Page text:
Lead-Tainted Water Is A Problem Across The U.S.

Photo: Geoff Robins/Getty Images.
The entire country has been watching in shock as the ongoing water crisis in Flint, MI has unfolded. But a new investigation from the USA Today Network reveals that lead contamination of drinking water extends far beyond Flint, and that the government's response to the problem has been insufficient.

After analyzing U.S. Environmental Protection Agency (EPA) data, the news organization found that nearly 20% of the nation's water systems test above what's known as the Lead and Copper Rule "action level" of 15 parts per billion, which is essentially experts' best guess at the point where lead levels in water can start to cause health problems. Worse, the organization's analysis found that 350 schools and daycare centers nationwide failed lead tests roughly 470 times from 2012 through 2015.

Lead exposure is particularly dangerous for children and babies because they are still developing. Research shows that even low levels of lead in children's blood can have developmental effects, such as a lowered IQ, attention deficit disorders, and learning problems, according to the U.S. Centers for Disease Control and Prevention (CDC). For the most part, these effects are irreversible once exposure happens.

For adults, low levels seem to be less dangerous, but over time exposure can allow lead to build up in the body, causing a range of symptoms such as high blood pressure, headaches, abdominal pain, mood disorders, and more, according to the Mayo Clinic. Symptoms often don't start until the level is dangerously high.

What You Should Know
Drinking water is not the only way lead can find its way into your system. In fact, the more common source of exposure is lead paint. Although lead has not been used in paint since the late 1970s, it remains in many older homes and buildings, where it can peel off and create dust that you might breathe in. It also occurs naturally in soil.

Lead gets into the water supply mainly because many municipal and household water systems have old pipes that contain lead soldering. If the water source is corrosive (which is what happened in Flint) the water can pick up lead from the soldering as it flows through the pipes. If water sits for long periods in the pipes (like it does when school is out for the summer), this can also up the risk that lead will get into the water.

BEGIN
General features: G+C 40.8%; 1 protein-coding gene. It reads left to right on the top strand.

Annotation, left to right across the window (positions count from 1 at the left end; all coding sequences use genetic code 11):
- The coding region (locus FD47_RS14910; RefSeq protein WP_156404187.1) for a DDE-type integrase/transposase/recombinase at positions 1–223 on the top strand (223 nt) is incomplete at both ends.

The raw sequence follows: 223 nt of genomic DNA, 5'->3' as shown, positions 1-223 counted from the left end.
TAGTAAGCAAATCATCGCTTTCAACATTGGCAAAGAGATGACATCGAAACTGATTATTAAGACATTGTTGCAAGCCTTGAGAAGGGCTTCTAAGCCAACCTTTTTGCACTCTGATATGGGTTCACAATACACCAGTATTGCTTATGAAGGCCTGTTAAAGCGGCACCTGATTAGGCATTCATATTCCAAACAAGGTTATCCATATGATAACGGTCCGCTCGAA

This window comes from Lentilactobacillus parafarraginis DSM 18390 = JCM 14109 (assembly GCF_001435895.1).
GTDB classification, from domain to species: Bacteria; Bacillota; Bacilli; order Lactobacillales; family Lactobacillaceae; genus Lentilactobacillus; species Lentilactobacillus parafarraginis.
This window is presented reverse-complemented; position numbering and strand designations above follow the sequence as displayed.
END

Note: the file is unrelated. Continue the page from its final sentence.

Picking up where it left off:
Various regulations, including the Reduction of Lead in Drinking Water Act and The Lead And Copper Rule, mandate that lead levels in the drinking water supply be monitored so that if problems arise, actions can be taken. But the USA Today investigation points out holes in these regulations. For example, most school districts and childcare facilities are not required per the Safe Drinking Water Act to test for lead in the water coming out of, say, drinking fountains and cafeteria kitchens.

And if the failure in Flint proves anything, it's that even with testing, the response isn't always fast enough to keep people safe. For its part, the USA Today investigation cites instances in New York, Arizona, and Pennsylvania where certain schools' water failed lead tests, yet it took months, even years in some cases, to warn parents, provide bottled water, and replace faucets or pipes that had lead in them. (Seriously, go read the full story here; it's jaw-dropping.)

What You Can Do Now
This is probably not the last time you'll be hearing about this issue, but if you're totally freaking out right now, the good news is that there are some things you can do now to find out what's in your water. By law, every community water system is required to provide an annual report to residents that details the water source and contaminant levels. This report, called a Consumer Confidence Report or "CCR," should show up along with your water bill every July. If you haven't received one (possibly because you don't own your home and your landlord pays the water bill) you can look up your CCR here.

You can also always have your water tested directly in your home — call the EPA's safe drinking water hotline and they can help you find an appropriate service to use in your area. You can find out about lead in your pipes by calling your water authority and simply asking. And finally, the CDC has even more advice about what to do should you discover a source of lead in your water. Aside from only using bottled water (which may, in fact, be warranted), "flushing" your pipes, installing a filtration system, and only drinking or cooking with cold tap water can help reduce exposure.

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